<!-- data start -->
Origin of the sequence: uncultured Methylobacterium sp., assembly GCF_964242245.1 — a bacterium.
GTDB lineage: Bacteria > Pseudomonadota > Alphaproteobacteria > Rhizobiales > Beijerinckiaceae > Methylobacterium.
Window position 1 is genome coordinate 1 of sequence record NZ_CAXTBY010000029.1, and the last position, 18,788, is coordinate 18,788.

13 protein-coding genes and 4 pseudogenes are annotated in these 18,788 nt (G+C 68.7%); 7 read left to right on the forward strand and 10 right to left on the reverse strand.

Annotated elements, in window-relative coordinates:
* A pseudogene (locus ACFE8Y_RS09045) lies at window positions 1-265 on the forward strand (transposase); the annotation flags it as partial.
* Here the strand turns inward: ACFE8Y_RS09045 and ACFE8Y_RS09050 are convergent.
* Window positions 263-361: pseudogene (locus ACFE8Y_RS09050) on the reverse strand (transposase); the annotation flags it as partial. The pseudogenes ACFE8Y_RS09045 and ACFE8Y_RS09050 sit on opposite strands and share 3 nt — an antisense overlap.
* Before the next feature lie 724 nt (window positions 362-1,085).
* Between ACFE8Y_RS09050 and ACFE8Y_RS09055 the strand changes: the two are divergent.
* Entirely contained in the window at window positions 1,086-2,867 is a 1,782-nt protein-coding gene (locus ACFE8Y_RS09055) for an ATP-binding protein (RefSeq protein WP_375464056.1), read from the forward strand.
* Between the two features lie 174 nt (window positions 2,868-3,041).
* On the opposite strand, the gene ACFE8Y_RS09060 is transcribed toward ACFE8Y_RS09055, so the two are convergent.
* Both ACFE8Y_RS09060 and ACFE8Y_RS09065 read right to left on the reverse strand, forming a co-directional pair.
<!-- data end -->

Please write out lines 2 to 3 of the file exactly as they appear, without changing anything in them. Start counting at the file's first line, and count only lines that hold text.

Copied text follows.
GTDB lineage: Bacteria > Pseudomonadota > Alphaproteobacteria > Rhizobiales > Beijerinckiaceae > Methylobacterium.
Window position 1 is genome coordinate 1 of sequence record NZ_CAXTBY010000029.1, and the last position, 18,788, is coordinate 18,788.